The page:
Muriel Sly has proven an enigmatic figure. Doing good work on a range of projects, nonetheless she was never able to see one of her scripts enter production (as far as I know, but the possibility of her working under a pseudonym means that this is hard to confirm). Further research on her suggests a much broader writing career than screenplay work alone – and I must express my thanks here to Matthew Bailey and Richard Farmer for helping me with further investigation into the mysterious Ms Sly. A Putney resident, second of two daughters in what appears to be a solidly middle-class family, Sly was an aspiring writer from her school days onwards, entering poetry competitions and getting work published in New Stateman and Society (including a ribald rhyme about chimpanzees), and during the war was a writer in the photographs division of the Ministry of Information. She also worked as a freelance writer during the 1940s, with assignments ranging from mooted biographies of comedian Tommy Handley and the Archbishop of Canterbury, and a radio drama on the composer Berlioz. A production of her play The Stranger was broadcast on the BBC Home Service in 1957. Under what we strongly believe to be her married name of Muriel Pike, she wrote about caring for tortoises for The Times in 1969, and in 1980 edited The Piddle Valley Book of Country Life, about her adopted home since her relocation – in retirement? – from Putney to Dorset. This Muriel Pike, if indeed it is the same woman as Muriel Sly, died in 2009.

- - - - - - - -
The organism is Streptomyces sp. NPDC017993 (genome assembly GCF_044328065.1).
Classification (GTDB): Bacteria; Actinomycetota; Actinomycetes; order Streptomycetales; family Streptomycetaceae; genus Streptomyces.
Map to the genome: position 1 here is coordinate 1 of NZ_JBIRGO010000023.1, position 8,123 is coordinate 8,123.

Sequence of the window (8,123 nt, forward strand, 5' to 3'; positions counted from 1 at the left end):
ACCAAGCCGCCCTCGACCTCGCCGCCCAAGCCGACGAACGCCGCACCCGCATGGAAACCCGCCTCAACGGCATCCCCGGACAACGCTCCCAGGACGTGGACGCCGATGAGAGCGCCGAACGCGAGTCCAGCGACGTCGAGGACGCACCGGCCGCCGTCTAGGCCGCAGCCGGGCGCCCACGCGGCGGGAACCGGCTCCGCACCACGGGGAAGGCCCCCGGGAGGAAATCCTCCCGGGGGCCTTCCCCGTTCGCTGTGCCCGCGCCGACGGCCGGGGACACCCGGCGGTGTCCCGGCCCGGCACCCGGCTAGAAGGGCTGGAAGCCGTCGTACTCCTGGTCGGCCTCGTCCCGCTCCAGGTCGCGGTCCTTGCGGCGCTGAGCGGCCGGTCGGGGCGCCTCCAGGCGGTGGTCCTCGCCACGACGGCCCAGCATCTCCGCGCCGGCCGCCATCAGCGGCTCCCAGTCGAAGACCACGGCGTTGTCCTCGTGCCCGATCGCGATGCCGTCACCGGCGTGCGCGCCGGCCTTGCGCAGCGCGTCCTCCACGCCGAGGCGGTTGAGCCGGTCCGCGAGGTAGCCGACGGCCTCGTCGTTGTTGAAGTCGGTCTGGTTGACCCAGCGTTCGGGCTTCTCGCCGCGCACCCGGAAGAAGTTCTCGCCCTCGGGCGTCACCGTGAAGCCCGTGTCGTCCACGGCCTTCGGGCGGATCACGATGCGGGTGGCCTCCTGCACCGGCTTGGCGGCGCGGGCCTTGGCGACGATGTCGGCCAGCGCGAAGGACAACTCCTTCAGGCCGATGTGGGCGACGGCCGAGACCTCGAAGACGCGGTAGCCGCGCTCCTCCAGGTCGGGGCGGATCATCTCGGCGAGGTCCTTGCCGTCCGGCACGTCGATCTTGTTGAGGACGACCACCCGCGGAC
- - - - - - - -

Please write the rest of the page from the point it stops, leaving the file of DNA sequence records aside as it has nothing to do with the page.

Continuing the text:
The comparison between the two Muriels is interesting. I am by no means suggesting that one is well-known while the other toiled in obscurity; rather that there are different degrees of visibility at work in understanding their different careers in British cinema around the same period. Muriel B has at least been interviewed, and got to write an autobiography, had papers she could donate to the British Film Institute, and above all else, got to make some films, most of which we can see (more easily now they’ve been made available on blu-ray). All we have left of the film career of Muriel S, which was clearly just one component of a broader portfolio career as a writer, are some archived scripts for films that never got made, and whatever else can be gleaned through other sources. But she too is worthy of our attention, especially if we want to understand with greater nuance and granularity the operations of the film industry ecosystem in Britain in the 1940s, and the relative wins and losses of the many women working within it.
Caption: a resonant image reminding us of the range of women’s script-related work, usually anonymous, including typing and printing scripts, from the back page of Rosemary Anne Sisson’s 1960s screenplay for the historical romance Weep No More My Lady.
- ← Previous: ‘Make them work for the gold.’ A few notes on the visual style of Bill Douglas, as illuminated by his working papers by Rastko Novakovic
- Next: The History of Campus Cinema according to the Bill Douglas Cinema Museum By Lewis Merritt →